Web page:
Slides in this set

Slide 1

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Social Policy Post Stalin…read more

Slide 2

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Khrushchev…read more

Slide 3

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Health and Welfare
Investment doubled from 21.4 billion in 1950 to 44.0 billion in 1959. Death rates and infant
mortality rates dropped.
1950 1965
Death rate per thousand population 9.7 7.3
Infant mortality rate per thousand live births 81 27
Pensions budget quadrupled from 1950 to 1965 as number of pensioners increased from I
million to 4.4 million in 1965.
1961; free lunches in schools, offices and factories, free public transport, full pensions and
healthcare rights for farmers.…read more

Slide 4

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Housing
Between 1950 and 1965 urban housing more than doubled.
Stopped the building of communal and government buildings.
Built cheap housing on mass, promising to replace with better quality houses in the 80's
after full communism was achieved.
Low-cost housing complexes known as Khrushchyovka became standard, and were
constructed throughout the 60's and 70's.
Family apartments were 10 times bigger than those built under Stalin, providing families
with greater living standards.…read more

Slide 5

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Education and Young People
He doubled the number of schools in the country and the city.
Increased investment in teaching training so that the number of teachers increased from 1.5 million to 2.2
million between 1953 and 1964.
Abolished fees for secondary and university education in 1956, which was followed in 1959 but special fees
to help support poorer students through education, opening up higher education to more of the
population.
The proportion of 17 year olds in secondary education rose from 20% in 1953 to 75% in 1959.
Reintroduced polytechnic education to fit the growing need of light industry demands in 1956.
Reduced time spent on subjects like the humanities and more time spent on practical training in 1956.
The law made education compulsory for children aged 7 to 15.
Schools had to offer 11 year programmes so that children were in school until 19.
Introduced `the fundamentals of political knowledge' to all 15 year olds to indoctrinate them with the
benefits of the soviet system.…read more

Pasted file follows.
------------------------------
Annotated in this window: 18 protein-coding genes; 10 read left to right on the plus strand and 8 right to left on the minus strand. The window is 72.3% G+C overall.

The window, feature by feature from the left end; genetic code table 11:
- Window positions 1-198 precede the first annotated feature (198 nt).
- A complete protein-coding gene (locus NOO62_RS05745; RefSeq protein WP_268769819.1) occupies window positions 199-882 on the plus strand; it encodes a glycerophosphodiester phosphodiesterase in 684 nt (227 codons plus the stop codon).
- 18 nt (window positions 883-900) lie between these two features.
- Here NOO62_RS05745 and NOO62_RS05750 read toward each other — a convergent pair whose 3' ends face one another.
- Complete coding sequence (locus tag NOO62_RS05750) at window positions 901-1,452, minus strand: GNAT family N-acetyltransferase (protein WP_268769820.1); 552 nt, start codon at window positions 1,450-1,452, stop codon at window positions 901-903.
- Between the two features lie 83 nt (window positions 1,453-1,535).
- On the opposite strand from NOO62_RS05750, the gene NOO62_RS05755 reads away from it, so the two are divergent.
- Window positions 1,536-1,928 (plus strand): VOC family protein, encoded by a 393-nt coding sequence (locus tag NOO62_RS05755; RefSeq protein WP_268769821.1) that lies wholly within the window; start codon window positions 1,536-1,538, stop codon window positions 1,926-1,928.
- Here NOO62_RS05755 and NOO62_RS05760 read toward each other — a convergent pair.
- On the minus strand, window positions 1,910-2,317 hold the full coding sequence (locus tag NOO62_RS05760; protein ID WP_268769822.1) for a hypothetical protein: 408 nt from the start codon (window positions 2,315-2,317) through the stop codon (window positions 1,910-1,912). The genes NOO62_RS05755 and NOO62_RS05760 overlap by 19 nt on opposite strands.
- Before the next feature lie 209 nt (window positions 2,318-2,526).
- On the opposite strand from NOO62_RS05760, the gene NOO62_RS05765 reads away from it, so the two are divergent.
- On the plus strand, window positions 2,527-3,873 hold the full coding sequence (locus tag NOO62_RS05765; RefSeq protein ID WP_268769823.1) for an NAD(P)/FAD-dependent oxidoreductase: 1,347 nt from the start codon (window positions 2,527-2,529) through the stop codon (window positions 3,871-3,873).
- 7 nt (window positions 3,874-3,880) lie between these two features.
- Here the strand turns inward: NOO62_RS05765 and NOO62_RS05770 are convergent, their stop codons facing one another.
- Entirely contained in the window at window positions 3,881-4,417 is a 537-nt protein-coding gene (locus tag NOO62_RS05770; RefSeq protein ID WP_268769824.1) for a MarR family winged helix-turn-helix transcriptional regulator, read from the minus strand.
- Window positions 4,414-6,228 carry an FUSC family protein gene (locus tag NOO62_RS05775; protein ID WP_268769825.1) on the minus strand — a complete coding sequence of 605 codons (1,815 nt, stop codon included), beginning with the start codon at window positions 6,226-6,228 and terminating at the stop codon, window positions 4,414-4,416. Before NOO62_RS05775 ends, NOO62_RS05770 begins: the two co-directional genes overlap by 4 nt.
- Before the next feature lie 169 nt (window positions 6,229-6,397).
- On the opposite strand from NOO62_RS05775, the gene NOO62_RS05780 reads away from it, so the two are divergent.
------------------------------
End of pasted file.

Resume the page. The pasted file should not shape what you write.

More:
Slide 6

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Failure of Educational Reform
Parents wanted academic education over vocational training for their children.
By 1962 only 65% of schools offered 11 year courses.
Curriculum reforms were not implemented in 47% of schools.…read more

Slide 7

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Preview of page 7

Slide 8

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Preview of page 8

Slide 9

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Preview of page 9

Slide 10

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Slides in this set

Slide 1

Preview of page 1

Social Policy Post Stalin…read more

Slide 2

Preview of page 2

Khrushchev…read more

Slide 3

Preview of page 3

Health and Welfare
Investment doubled from 21.4 billion in 1950 to 44.0 billion in 1959. Death rates and infant
mortality rates dropped.
1950 1965
Death rate per thousand population 9.7 7.3
Infant mortality rate per thousand live births 81 27
Pensions budget quadrupled from 1950 to 1965 as number of pensioners increased from I
million to 4.4 million in 1965.
1961; free lunches in schools, offices and factories, free public transport, full pensions and
healthcare rights for farmers.…read more

Slide 4

Preview of page 4

Housing
Between 1950 and 1965 urban housing more than doubled.
Stopped the building of communal and government buildings.
Built cheap housing on mass, promising to replace with better quality houses in the 80's
after full communism was achieved.
Low-cost housing complexes known as Khrushchyovka became standard, and were
constructed throughout the 60's and 70's.
Family apartments were 10 times bigger than those built under Stalin, providing families
with greater living standards.…read more

Slide 5

Preview of page 5

Education and Young People
He doubled the number of schools in the country and the city.
Increased investment in teaching training so that the number of teachers increased from 1.5 million to 2.2
million between 1953 and 1964.
Abolished fees for secondary and university education in 1956, which was followed in 1959 but special fees
to help support poorer students through education, opening up higher education to more of the
population.
The proportion of 17 year olds in secondary education rose from 20% in 1953 to 75% in 1959.
Reintroduced polytechnic education to fit the growing need of light industry demands in 1956.
Reduced time spent on subjects like the humanities and more time spent on practical training in 1956.
The law made education compulsory for children aged 7 to 15.
Schools had to offer 11 year programmes so that children were in school until 19.
Introduced `the fundamentals of political knowledge' to all 15 year olds to indoctrinate them with the
benefits of the soviet system.…read more

Slide 6

Preview of page 6

Failure of Educational Reform
Parents wanted academic education over vocational training for their children.
By 1962 only 65% of schools offered 11 year courses.
Curriculum reforms were not implemented in 47% of schools.…read more

Slide 7

Preview of page 7
Preview of page 7

Slide 8

Preview of page 8
Preview of page 8

Slide 9

Preview of page 9
Preview of page 9

Slide 10

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Preview of page 10

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